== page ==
Los Angeles County Coastal Monitoring Network : “Tsunamis can be amplified by bays, harbors, lagoons, or rivers and flood control channels, which can funnel the water and send it further inland. Stay away from rivers, flood control channels, harbors, marinas, and bays that can funnel the water from tsunamis”
National Oceanic and Atmospheric Administration: “Stay away from rivers and streams that lead to the ocean as you would stay away from the beach and ocean if there is a tsunami”
Red Cross: “Tsunamis can travel upstream in coastal estuaries and rivers, with damaging waves extending farther inland than the immediate coast”
The Los Angeles River (images below) twists and turns through Los Angeles and spans more than 51 miles. The following communities within Los Angeles, sit on the banks of the Los Angeles River:
* Van Nuys
* Sherman Oaks
* Studio City
* Universal City
* Toluca Lake
* Los Feliz
* Atwater Village
* Elysian Valley
* Glassell Park
* Cypress Park
* Lincoln Heights
* Boyle Heights
* East Los Angeles
* South Central Los Angeles
* Bell Gardens
* South Gate
* Long Beach
Ballona Creek spans nine miles across the southwestern portion of L.A. through the neighborhoods of Culver City, Mar Vista, Del Rey, Marina Del Rey, Playa Vista and Baldwin Hills. It ends at Marina del Rey in the Santa Monica Bay portion of the Pacific Ocean. Below is a picture of Ballona Creek. On the left are the back yards of residents who live the community of Culver City, on the right is the lower portion of Mar Vista, showing Mar Vista Gardens. If you click on this picture to enlarge it, you will see the Pacific Ocean at the top.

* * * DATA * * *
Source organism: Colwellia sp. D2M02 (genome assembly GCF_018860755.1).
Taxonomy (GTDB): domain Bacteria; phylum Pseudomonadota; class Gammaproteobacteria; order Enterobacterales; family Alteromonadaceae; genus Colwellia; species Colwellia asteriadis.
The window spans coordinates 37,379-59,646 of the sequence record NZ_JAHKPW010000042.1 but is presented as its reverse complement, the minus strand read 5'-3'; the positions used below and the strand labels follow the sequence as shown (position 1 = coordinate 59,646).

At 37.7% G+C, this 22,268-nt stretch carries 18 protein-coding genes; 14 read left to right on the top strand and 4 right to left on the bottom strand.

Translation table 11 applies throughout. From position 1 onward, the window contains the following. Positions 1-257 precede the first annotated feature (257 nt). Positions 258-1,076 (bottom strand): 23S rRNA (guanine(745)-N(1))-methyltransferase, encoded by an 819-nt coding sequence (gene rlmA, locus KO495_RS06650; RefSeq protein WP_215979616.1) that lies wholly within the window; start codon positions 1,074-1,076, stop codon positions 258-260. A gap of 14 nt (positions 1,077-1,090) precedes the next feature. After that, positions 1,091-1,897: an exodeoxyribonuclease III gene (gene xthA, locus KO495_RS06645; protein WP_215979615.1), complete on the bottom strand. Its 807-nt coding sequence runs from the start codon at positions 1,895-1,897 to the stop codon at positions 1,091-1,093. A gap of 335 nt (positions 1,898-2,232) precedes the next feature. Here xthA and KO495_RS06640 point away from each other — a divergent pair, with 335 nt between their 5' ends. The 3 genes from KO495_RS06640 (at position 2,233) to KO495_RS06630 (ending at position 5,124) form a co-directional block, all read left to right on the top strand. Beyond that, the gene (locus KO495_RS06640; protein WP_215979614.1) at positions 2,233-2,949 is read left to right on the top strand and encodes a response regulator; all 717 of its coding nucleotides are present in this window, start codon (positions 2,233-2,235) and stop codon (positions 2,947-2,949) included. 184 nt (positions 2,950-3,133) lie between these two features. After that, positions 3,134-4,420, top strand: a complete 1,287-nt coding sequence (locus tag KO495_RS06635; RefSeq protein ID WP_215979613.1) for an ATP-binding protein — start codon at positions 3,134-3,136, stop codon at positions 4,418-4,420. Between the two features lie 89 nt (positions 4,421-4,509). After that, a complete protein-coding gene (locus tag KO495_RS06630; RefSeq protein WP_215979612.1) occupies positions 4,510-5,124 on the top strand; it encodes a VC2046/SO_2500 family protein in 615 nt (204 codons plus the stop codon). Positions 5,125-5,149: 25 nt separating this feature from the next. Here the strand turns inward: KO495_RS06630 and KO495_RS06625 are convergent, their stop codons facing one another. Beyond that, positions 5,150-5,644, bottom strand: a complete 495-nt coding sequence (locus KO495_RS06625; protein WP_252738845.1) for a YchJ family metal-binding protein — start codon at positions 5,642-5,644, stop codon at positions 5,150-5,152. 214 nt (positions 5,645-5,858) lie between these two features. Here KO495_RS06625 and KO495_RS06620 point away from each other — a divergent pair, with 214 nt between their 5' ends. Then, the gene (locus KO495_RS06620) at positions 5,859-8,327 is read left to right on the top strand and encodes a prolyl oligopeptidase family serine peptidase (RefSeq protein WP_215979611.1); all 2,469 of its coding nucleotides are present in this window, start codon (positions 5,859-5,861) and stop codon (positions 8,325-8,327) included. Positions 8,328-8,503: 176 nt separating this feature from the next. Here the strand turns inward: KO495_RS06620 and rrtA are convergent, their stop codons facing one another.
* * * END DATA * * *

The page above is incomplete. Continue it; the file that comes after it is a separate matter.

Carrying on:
The Los Angeles River and Ballona Creek were both lined in concrete and channelized after the Los Angeles Flood of 1938. After four days of rain fell on Los Angeles in February and March of 1938, 5601 homes were destroyed, 1500 homes were damaged, 115 people were killed and 800 cars were stranded. Although measures were taken in an effort to prevent flooding through channelization, these waterways flooded the city of Los Angeles again in 1969, 1980, 1983, 1992 and 1994 (read more about the Los Angeles Flood of 1938). Could a 40 ft wave traveling with great force and speed be funneled through these channelized waterways? If so, the loss of human life and devastation would be tremendous! Please take a moment to look at the photographs of the Los Angeles River and Ballona Creek above to judge for yourself as to how many lives would be in jeopardy (click on each to view larger). Los Angelenos need to prepare for this possible scenario. Go to ReadyLA.org to learn more about how to prepare for tsunamis, earthquakes and flash floods and build a disaster preparedness kit.
CNN coverage of Japan Earthquake and Tsunami
City of Los Angeles Emergency Management Department Tsunami Brochure
Los Angeles County Coastal Monitoring Network: Safety Preparedness – Tsunami
L.A.Times: California Tsunami Could Come with No Warning
National Geographic Tsunami Facts: How They Form, Warning Signs and Safety Tips
Nationl Oceanic and Atmospheric Administration: Tsunami What Should You Do
Red Cross: Tsunamis
Suburban Emergency Management Project: Los Angeles Basin’s 1938 Catastrophic Flood Event